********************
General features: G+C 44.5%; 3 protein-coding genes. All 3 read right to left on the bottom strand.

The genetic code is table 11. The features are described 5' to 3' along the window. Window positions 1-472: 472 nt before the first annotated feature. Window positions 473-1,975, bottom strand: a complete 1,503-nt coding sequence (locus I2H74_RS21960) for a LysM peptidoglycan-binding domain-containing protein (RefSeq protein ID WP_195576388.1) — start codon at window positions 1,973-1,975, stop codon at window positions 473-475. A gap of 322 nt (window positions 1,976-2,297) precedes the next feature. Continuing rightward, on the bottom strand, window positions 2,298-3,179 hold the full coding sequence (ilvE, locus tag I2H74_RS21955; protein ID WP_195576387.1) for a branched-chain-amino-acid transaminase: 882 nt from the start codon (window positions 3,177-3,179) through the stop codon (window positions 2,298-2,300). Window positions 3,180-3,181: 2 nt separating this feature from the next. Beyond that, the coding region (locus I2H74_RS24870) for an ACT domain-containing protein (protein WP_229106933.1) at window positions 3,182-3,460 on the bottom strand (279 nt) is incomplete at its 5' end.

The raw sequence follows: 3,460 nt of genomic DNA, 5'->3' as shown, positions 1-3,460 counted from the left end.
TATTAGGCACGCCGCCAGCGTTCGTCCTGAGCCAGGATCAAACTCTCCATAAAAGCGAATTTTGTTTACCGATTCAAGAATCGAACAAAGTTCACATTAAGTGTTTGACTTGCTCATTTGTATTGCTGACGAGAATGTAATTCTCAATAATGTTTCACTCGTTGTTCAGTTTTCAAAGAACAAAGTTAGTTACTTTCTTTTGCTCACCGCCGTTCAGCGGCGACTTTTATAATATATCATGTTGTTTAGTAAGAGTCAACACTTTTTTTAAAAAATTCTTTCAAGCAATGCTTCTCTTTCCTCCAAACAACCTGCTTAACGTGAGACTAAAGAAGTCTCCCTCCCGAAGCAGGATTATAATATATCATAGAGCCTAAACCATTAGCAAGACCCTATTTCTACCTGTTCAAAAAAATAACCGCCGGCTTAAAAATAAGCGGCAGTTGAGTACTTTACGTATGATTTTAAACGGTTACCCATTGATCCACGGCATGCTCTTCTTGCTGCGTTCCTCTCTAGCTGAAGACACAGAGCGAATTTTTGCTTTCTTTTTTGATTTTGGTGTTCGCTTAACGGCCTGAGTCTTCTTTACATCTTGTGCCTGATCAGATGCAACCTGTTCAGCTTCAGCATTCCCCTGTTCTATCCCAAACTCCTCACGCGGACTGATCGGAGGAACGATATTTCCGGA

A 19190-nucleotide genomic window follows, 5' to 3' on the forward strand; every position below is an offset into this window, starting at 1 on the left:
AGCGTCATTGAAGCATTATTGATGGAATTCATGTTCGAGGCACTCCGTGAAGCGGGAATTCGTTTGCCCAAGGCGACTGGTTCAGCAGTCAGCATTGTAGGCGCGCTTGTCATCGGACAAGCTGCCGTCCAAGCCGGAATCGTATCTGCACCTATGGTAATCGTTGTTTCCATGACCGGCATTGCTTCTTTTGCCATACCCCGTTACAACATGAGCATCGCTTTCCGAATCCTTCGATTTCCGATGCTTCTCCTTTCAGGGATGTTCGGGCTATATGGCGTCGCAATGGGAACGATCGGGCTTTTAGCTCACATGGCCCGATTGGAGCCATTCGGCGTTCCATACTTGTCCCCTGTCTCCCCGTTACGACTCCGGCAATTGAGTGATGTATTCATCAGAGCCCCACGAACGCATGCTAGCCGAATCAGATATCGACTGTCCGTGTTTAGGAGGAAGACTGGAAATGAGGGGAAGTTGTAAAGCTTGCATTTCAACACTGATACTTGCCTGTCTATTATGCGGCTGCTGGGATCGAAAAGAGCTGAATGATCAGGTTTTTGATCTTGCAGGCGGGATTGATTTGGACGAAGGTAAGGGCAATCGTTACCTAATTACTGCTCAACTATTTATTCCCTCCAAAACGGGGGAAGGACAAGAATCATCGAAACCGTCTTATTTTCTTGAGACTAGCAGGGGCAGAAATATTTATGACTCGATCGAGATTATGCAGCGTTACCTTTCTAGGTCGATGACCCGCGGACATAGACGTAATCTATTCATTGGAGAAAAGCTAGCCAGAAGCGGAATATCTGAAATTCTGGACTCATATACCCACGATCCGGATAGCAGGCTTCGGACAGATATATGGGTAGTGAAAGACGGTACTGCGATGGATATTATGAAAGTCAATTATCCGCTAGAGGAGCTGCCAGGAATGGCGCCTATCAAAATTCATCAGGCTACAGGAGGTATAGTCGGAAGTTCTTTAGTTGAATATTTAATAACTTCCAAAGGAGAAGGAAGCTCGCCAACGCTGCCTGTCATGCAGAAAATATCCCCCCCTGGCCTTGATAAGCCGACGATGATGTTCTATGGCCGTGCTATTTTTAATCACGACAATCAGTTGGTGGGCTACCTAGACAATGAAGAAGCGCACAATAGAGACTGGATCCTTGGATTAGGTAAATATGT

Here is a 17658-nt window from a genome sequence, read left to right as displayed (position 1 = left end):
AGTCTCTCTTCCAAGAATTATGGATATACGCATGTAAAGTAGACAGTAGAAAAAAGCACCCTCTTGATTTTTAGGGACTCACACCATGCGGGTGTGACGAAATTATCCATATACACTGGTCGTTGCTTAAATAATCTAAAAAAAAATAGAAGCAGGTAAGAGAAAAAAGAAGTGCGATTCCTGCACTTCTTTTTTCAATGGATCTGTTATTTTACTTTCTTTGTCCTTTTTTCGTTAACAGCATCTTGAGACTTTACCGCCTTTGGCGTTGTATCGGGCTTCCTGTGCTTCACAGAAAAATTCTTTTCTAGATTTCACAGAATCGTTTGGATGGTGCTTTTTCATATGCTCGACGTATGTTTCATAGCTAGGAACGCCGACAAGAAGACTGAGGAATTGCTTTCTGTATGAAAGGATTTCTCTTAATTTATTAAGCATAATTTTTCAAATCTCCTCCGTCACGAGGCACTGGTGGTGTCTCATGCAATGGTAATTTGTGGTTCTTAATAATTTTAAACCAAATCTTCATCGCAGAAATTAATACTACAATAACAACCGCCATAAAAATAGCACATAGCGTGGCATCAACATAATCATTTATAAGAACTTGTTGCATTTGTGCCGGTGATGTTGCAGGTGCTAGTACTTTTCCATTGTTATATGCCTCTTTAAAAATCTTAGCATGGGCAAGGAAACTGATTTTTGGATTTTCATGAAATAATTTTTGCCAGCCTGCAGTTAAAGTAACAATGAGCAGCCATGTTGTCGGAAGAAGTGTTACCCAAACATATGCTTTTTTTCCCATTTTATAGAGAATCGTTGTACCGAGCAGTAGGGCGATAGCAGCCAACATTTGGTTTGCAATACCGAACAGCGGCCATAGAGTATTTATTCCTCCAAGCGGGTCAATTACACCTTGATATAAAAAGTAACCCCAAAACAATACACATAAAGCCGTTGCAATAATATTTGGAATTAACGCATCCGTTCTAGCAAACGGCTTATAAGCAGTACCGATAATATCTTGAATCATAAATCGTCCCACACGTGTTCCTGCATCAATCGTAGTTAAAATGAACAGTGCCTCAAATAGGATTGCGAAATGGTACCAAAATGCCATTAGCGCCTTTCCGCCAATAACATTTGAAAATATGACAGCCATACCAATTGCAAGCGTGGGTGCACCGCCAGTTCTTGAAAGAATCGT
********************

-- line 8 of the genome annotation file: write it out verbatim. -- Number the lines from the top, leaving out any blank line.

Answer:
AGTCTCTCTTCCAAGAATTATGGATATACGCATGTAAAGTAGACAGTAGAAAAAAGCACCCTCTTGATTTTTAGGGACTCACACCATGCGGGTGTGACGAAATTATCCATATACACTGGTCGTTGCTTAAATAATCTAAAAAAAAATAGAAGCAGGTAAGAGAAAAAAGAAGTGCGATTCCTGCACTTCTTTTTTCAATGGATCTGTTATTTTACTTTCTTTGTCCTTTTTTCGTTAACAGCATCTTGAGACTTTACCGCCTTTGGCGTTGTATCGGGCTTCCTGTGCTTCACAGAAAAATTCTTTTCTAGATTTCACAGAATCGTTTGGATGGTGCTTTTTCATATGCTCGACGTATGTTTCATAGCTAGGAACGCCGACAAGAAGACTGAGGAATTGCTTTCTGTATGAAAGGATTTCTCTTAATTTATTAAGCATAATTTTTCAAATCTCCTCCGTCACGAGGCACTGGTGGTGTCTCATGCAATGGTAATTTGTGGTTCTTAATAATTTTAAACCAAATCTTCATCGCAGAAATTAATACTACAATAACAACCGCCATAAAAATAGCACATAGCGTGGCATCAACATAATCATTTATAAGAACTTGTTGCATTTGTGCCGGTGATGTTGCAGGTGCTAGTACTTTTCCATTGTTATATGCCTCTTTAAAAATCTTAGCATGGGCAAGGAAACTGATTTTTGGATTTTCATGAAATAATTTTTGCCAGCCTGCAGTTAAAGTAACAATGAGCAGCCATGTTGTCGGAAGAAGTGTTACCCAAACATATGCTTTTTTTCCCATTTTATAGAGAATCGTTGTACCGAGCAGTAGGGCGATAGCAGCCAACATTTGGTTTGCAATACCGAACAGCGGCCATAGAGTATTTATTCCTCCAAGCGGGTCAATTACACCTTGATATAAAAAGTAACCCCAAAACAATACACATAAAGCCGTTGCAATAATATTTGGAATTAACGCATCCGTTCTAGCAAACGGCTTATAAGCAGTACCGATAATATCTTGAATCATAAATCGTCCCACACGTGTTCCTGCATCAATCGTAGTTAAAATGAACAGTGCCTCAAATAGGATTGCGAAATGGTACCAAAATGCCATTAGCGCCTTTCCGCCAATAACATTTGAAAATATGACAGCCATACCAATTGCAAGCGTGGGTGCACCGCCAGTTCTTGAAAGAATCGT